Lynn Rosen, author of “Elements of the Table,” and her husband, Evan Schwartz, have proven so far that they can swim successfully against the tide of technology with their one-year-old Open Book Bookstore at 7900 High School Rd. in Elkins Park, which has attracted several customers from Chestnut Hill. (Photo by Patrick Snook)

Lynn Rosen, author of “Elements of the Table,” and her husband, Evan Schwartz, have proven so far that they can swim successfully against the tide of technology with their one-year-old Open Book Bookstore at 7900 High School Rd. in Elkins Park, which has attracted several customers from Chestnut Hill. (Photo by Patrick Snook)

By Len Lear

Every major publication from Time magazine to the New York Times to the Wall Street Journal has lamented the fact that in recent years bookstores have been vanishing more quickly than rhinoceroses in the wild because, among other reasons, so many of the younger generation seem to be unable or unwilling to read anything that is not on a small screen.

Yet, in the ultimate example of optimism, even though all the signs of the Zodiac and of common sense seem to argue against it, local 50-ish author Lynn Rosen and her husband, Evan Schwartz, seemed to dive off the cliff of sanity when they opened the Open Book Bookstore in January of 2015 at 7900 High School Rd. in Elkins Park.

“We have often been asked, ‘Why would you open a business in a dying business model?’” Lynn conceded last week. “But we didn’t feel that way, and statistics now back us up. Membership in the American Booksellers Association has increased 22% since 2009. The Los Angeles Times just reported that ‘In December, Nielsen BookScan reported that 571 million print books were sold in 2015, 17 million more than the year before. Meanwhile, e-books, which were once predicted to reach 50% to 60% of total book sales, hovered at just 25%.’

“In addition, studies (including one by Naomi S. Baron), have shown that many younger readers, those whom we call ‘digital natives,’ actually prefer print when reading for studying or for entertainment. And, after having seen our bookstore thrive for over a year now, no one asks us anymore why we opened it.”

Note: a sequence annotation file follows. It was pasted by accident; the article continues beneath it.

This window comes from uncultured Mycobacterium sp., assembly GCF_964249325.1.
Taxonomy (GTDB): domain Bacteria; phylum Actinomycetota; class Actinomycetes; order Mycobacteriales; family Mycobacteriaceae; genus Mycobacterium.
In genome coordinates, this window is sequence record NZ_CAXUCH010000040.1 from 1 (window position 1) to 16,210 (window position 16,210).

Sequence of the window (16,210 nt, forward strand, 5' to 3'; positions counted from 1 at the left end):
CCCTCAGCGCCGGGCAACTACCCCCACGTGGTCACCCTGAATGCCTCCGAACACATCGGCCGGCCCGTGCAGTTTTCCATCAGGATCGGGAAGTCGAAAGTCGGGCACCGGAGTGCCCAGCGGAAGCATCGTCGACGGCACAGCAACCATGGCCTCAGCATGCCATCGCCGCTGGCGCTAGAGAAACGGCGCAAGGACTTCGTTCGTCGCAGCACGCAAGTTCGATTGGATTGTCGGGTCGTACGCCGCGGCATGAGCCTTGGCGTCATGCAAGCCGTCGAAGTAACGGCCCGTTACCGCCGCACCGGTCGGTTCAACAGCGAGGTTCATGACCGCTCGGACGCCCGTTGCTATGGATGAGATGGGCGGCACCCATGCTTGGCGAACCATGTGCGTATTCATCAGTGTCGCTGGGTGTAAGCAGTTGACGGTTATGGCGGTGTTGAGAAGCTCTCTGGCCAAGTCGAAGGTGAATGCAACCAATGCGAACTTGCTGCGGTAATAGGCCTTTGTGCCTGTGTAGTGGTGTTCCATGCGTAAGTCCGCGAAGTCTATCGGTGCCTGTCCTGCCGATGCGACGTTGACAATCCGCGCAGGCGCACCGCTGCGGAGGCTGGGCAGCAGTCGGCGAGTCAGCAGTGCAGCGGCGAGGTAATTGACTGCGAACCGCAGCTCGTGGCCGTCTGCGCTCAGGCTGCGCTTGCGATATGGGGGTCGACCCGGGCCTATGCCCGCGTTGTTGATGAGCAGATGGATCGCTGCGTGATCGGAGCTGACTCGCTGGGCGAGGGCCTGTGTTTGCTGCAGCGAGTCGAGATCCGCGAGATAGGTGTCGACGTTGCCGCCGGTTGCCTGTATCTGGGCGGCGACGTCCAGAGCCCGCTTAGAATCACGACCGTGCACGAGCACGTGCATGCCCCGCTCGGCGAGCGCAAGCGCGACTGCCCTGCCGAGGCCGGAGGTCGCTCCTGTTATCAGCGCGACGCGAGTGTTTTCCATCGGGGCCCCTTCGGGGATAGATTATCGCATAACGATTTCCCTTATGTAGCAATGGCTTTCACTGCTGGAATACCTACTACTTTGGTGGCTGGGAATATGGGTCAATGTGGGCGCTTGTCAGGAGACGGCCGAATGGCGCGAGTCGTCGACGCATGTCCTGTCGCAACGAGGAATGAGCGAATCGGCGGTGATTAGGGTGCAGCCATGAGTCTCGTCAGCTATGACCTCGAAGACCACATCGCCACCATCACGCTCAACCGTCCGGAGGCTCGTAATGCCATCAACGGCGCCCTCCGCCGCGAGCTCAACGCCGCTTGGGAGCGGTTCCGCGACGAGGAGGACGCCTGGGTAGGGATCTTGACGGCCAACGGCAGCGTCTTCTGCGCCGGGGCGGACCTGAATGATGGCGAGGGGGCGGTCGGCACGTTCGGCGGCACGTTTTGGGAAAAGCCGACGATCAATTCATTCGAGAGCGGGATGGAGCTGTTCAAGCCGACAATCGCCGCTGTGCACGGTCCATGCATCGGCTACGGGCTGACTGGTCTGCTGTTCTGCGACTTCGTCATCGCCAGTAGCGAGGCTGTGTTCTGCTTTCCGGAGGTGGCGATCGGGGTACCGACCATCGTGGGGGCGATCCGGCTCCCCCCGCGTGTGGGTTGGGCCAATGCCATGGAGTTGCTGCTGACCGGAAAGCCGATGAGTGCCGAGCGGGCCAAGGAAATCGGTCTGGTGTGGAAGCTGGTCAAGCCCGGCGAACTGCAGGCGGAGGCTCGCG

So far the community seems to have welcomed and embraced the store. Rosen, who says she has several customers from Chestnut Hill, insists they “regularly have people walk into the store and say ‘Thank you for what you are doing for our community.’” In addition to offering a curated selection of books, the store offers many events, including book discussion classes, author readings and community events, such as one in January for caregivers and a “How to Love a Poem” party planned for February.

Schwartz has a full-time job as a copywriter, so Rosen works in the store on weekdays, and Evan works weekends and Thursday evenings, when they’re open late. Lynn also does a lot of freelance writing and editorial work. (She was a book editor and literary agent for many years.) Unlike the mega-book stores that have so far avoided the executioner’s guillotine, the Open Book Bookstore tries to avoid best sellers and focus instead on books that people might not otherwise know about.

“We believe,” said Lynn, “that our value is in steering readers toward books they might not find on their own. They don’t need us to find the big bestsellers. For example, for years I’ve been telling people what a great book ‘Brooklyn’ by Colm Tóibín is. Now it’s a movie (although not because of my recommendation)! I often recommend a dark and wonderfully-written novel called ‘Serena’ by Ron Rash (also made into a movie, but a bad one!) and ‘The Archivist’ by Martha Cooley.”